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Growth and reproductive traits of Friesian x Sanga crossbred cattle in the Accra plains of Ghana.

INTRODUCTION

Livestock production is a major feature of Ghana's agriculture and contributes largely towards meeting food needs, providing drought power, cash income and manure to maintain soil fertility and texture. In Ghana, cattle are mostly raised under the free-range system where they are grazed extensively on communal natural pastures, normally with minimal feed supplementation and health care [1]. The animals are unable to meet their nutritional requirements especially in the dry season when feed is not only scarce but is of poor quality. They, therefore, lose weight and body condition during this period, which affects their growth and reproductive performance [2].

The common breeds of cattle found in Ghana are N'dama, West African Shorthorn, Sokoto Gudali and the Sanga. These are, inherently, slow maturing, low milk producers and have poor reproductive performance [3]. Thus, exotic dairy breeds of cattle such as the Holstein-Friesian were introduced into the country and used as purebreds to improve on the quality and quantity of milk production [4]. These projects were, however, not sustainable due to factors such as high environmental temperature, high humidity, inadequate nutrition and diseases (for example trypanosomiasis, dermatophilosis and heart water) which affected the performance of these exotic breeds. This led to the implementation of crossbreeding programmes involving the use of Holstein-Friesians with indigenous breeds including the Sanga and the West African Shorthorn to improve the adaptive value and productivity of these indigenous breeds.

In 1989, the Animal Research Institute (ARI) of the Council for Scientific and Industrial Research of Ghana embarked on crossbreeding programme using the exotic Friesian and indigenous cattle to evolve a dual-purpose breed for use on the Accra plains in Ghana. Ten Sanga (a cross between a humped zebu and ahumpless cattle such as the West African Shorthorn or the N'dama) cows were mated with acclimatized Friesian bulls.

In the subsequent years, Friesian semen was used for breeding. The [F.sub.1] progeny were inter-mated to produce the Friesian x Sanga crossbred [Plate 1]. There is paucity of information on the growth and reproductive performance of the Friesian x Sanga crossbred and factors that influence these performance traits. An earlier study on the growth traits of Friesian x Sanga calves on the Accra plains did not evaluate the effect of parity of cow on body measurements, growth rate of calves and the reproductive performance of cows [5]. But such information is needed to facilitate the development of measures to improve the performance of the Friesian x Sanga crossbred for meat and milk production. Therefore, the main objective of this study was to assess the growth and reproductive performance of Friesian x Sanga crossbred cattle at the ARI Katamanso Station.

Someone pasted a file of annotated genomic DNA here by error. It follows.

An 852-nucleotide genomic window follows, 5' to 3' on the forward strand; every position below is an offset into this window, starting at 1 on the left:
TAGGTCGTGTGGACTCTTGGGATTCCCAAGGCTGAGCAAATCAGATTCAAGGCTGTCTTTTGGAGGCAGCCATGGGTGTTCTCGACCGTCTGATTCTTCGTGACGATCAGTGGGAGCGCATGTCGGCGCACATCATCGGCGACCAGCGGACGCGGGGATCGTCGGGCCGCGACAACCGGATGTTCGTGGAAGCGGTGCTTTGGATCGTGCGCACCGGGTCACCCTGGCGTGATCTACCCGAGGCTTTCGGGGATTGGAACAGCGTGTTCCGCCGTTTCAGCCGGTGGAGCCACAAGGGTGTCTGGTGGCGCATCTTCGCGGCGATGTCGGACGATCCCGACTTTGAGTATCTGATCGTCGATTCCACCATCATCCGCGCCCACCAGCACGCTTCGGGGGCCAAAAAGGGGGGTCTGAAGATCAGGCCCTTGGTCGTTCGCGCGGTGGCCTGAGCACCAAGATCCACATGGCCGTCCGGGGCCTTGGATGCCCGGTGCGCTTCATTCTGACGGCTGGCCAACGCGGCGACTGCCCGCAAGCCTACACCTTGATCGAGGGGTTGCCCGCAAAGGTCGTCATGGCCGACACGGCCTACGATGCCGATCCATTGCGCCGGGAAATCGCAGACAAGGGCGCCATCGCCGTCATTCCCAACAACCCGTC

MATERIALS AND METHODS

Location of study

The study was conducted at the ARI Katamanso station located at Lat 05[degrees] 44' N and Long 00[degrees] 08' W in the Accra plains of Ghana. The area has a bimodal rainfall pattern with a major wet season occurring from April to July and a minor season from September to November while, the remaining months constitute the dry period. Annual rainfall and temperatures range between 600 mm and 1000 mm and 20[degrees]C and 34[degrees]C, respectively.

Management of animals

The Friesian x Sanga crossbred cattle were raised under agro-pastoral system to acclimatize them to the management practices on the Accra Plains. They were housed in open kraals and grazed from 05.00 hrs to 10.00 hrs and 13.00 hrs to 16.00 hrs daily on natural pastures. Panicum maximum, Sporobolus pyramidalis and Vertiveria fulvibarbis constitute the dominant grass species in the grazing area while, thickets (mainly browse species) with Griffonia simplicifolia, Baphia nitida and Milletia thoningii were present [6]. Water was provided twice daily; morning and afternoon. They were not given any supplementary feed. The animals were treated against ecto-parasites mainly ticks, fleas and mange mites using a pour-on acaricide (Flumethrin 1 % m/v) once a month during the dry season and fortnightly in the wet season. Treatment against endo-parasites was done using an anti-helminth, Albendazole 10 % once a month during the dry season and fortnightly in the wet season. They were treated against diseases as the need arose and vaccinated against Contagious Bovine Pleuropneumonia once a year. Cows and their calves were weighed monthly.

Data collection

Breeding records on 150 Friesian x Sanga crossbred cattle from the ARI Katamanso station were used. The records covered the period from April 1993 to October 2009. Parameters studied included calf birth weight, calf weaning weight at 7 months adjusted to 210 days, pre-weaning average daily gain (growth rate from birth to 7 months), weight of calf at 12 months adjusted to 365 days, weight of calf at 18 months adjusted 540 days, post-weaning average daily gain of calf (growth rate from 7 to 12 months), and age at first calving and calving interval of cow. The effect of sex of calf (male or female), season of calving (major, minor and dry) and parity of cow on these parameters were also determined. Data from the records were edited. After editing there were birth records on 51 calves, 51 records on calves that survived up to weaning. These were used for analysis on pre-weaning average daily gains and weaning weight. There were 46 and 26 records available for analysis on body weight at 12 and 18 months, respectively. The post-weaning average daily gains from weaning to 12 months had 46 records. There were 45 records available for analysis of age at first calving and 167 records for calving interval of cows.

[ILLUSTRATION OMITTED]

Statistical analysis

The data were analysed using General Linear Model (GLM) procedure of the SAS [7]. Differences amongst means of a trait for different factors were analysed by PDIFF/SAS. The statistical model for the growth and reproductive traits was as follows: